After my first introduction to Fujimoto, I kind of liked him, and felt a little sorry for him.  It’s not easy having to deliver the rotten news to people that they are going to be dead within the next 24 hours.  Now, though, I think he is a weenie.  When his girlfriend dumps him because he’s gloomy and doesn’t know how to communicate, he threatens to turn her in for being a social miscreant.  Being an honorable government employee, there is no way that he could be the one at fault in the relationship, and the very fact that she can’t understand why he’s non-talkative and has a little black rain cloud over his head proves that she has issues.  Really?  By the end of the volume, Fujimoto is questioning his some aspects of his position as a messenger, but he is also becoming more callous and unemotional as he continues delivering his death notices. 

Ikigami continues to offer up a thought provoking read through slice of life moments in a world where a death lottery is meant to make people productive and useful members of society.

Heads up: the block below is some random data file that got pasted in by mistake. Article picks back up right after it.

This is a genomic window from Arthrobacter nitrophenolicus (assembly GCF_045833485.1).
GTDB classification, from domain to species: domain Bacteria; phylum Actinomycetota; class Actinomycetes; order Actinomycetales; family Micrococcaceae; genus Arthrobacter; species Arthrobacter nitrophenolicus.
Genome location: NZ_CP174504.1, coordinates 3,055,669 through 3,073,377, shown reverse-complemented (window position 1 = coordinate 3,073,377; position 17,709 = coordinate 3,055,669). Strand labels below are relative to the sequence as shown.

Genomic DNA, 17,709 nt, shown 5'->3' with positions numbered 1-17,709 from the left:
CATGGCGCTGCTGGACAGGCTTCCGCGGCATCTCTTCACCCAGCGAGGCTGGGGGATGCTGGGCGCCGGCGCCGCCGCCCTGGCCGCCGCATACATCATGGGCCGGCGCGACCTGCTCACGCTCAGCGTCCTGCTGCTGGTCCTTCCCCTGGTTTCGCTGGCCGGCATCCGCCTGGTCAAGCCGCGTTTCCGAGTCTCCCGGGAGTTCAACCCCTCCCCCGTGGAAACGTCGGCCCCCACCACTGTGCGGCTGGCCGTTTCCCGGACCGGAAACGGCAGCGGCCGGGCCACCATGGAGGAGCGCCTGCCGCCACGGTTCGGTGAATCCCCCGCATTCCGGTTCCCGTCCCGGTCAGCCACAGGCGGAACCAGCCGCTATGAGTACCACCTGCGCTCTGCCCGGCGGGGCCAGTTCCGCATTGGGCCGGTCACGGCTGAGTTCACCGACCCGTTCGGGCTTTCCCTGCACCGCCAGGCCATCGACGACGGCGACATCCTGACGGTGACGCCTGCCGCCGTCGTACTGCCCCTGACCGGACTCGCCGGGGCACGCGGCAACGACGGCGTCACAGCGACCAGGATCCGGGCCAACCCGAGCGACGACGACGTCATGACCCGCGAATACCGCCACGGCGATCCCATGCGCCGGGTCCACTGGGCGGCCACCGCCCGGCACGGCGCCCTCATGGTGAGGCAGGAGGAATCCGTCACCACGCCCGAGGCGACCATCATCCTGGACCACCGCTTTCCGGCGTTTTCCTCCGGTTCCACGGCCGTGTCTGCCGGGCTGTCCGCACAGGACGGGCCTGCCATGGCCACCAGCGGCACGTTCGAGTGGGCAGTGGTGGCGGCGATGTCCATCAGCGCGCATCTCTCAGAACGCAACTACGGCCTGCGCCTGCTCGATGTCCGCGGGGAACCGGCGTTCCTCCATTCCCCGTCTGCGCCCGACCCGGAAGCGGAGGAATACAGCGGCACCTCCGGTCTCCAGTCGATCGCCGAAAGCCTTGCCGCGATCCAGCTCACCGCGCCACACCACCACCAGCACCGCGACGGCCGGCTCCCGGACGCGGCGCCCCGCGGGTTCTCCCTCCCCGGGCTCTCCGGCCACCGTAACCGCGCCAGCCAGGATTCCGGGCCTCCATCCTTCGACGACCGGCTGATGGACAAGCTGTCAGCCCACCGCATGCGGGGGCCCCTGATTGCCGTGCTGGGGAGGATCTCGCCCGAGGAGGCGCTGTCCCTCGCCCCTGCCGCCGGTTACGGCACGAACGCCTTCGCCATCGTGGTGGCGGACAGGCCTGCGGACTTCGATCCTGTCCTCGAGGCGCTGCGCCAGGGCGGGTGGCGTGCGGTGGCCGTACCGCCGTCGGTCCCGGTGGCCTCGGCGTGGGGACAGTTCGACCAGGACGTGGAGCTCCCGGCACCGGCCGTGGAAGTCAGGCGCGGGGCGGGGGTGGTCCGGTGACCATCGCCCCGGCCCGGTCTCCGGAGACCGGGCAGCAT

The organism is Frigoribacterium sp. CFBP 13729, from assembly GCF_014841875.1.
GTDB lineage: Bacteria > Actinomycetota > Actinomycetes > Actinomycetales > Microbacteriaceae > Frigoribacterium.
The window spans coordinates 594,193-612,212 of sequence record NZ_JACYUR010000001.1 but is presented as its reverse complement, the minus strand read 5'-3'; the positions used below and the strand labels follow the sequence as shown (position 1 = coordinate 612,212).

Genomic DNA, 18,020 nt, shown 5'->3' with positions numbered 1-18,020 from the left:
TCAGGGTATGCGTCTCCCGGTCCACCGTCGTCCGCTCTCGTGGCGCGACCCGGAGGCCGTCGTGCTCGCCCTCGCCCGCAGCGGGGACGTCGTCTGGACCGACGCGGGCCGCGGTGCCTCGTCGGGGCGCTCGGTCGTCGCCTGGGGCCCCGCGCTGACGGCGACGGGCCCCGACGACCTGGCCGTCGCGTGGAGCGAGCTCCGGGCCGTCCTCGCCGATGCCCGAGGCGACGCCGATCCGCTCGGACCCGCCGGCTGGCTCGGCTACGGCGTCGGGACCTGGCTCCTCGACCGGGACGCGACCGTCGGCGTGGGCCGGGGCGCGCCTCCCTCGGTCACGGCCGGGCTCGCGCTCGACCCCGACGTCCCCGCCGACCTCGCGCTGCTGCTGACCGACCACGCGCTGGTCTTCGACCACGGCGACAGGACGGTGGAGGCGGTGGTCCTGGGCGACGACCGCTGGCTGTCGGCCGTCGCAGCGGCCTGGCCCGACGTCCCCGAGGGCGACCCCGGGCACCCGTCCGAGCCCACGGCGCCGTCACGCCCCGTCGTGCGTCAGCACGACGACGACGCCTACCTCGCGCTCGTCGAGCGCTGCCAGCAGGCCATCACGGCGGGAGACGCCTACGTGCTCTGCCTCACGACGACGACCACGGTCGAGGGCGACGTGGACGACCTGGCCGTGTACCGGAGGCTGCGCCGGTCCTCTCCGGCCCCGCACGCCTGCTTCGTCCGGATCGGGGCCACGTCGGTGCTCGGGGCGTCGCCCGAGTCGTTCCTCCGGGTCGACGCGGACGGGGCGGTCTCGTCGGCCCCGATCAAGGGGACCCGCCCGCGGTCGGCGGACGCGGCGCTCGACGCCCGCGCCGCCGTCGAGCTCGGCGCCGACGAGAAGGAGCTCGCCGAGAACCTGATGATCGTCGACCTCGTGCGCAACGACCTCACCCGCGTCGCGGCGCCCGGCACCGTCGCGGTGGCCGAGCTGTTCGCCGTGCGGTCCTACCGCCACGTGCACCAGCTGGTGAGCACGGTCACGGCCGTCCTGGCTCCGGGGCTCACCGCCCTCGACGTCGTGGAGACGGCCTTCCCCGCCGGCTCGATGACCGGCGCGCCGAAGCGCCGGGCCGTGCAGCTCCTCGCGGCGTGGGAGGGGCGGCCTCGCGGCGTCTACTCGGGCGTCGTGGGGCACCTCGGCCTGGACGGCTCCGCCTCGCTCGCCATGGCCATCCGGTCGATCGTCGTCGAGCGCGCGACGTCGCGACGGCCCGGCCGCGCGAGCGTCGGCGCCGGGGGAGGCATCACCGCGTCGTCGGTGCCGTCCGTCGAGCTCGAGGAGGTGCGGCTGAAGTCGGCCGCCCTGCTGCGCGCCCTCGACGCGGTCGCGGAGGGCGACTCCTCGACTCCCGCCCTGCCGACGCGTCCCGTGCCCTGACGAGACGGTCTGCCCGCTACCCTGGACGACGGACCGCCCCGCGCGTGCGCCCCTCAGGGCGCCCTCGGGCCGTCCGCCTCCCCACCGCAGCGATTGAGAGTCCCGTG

Grade: B

Venus in Love Vol 7 by Yuki Nakaji Manga Review

 

Title: Venus in Love Vol 7

Author: Yuki Nakaji

Publisher: CMX

ISBN: 9781401220990

May Contain Spoilers

CMX has certainly managed to license some very under-rated but emotionally involving titles.  Venus in Love in another series that isn’t getting the attention it deserves.  Some of the earlier volumes did feel a little redundant, but the author has settled into a much more solid mode of storytelling, focusing on the characters and their changing feelings for each other.  It has become very involving and even a little suspenseful, as Suzuna continues to make a positive impression on everyone she encounters.  For a girl supposedly lacking in feminine wiles, she has gathered quite a group of admirers around her.  I wonder who she is going to end up with?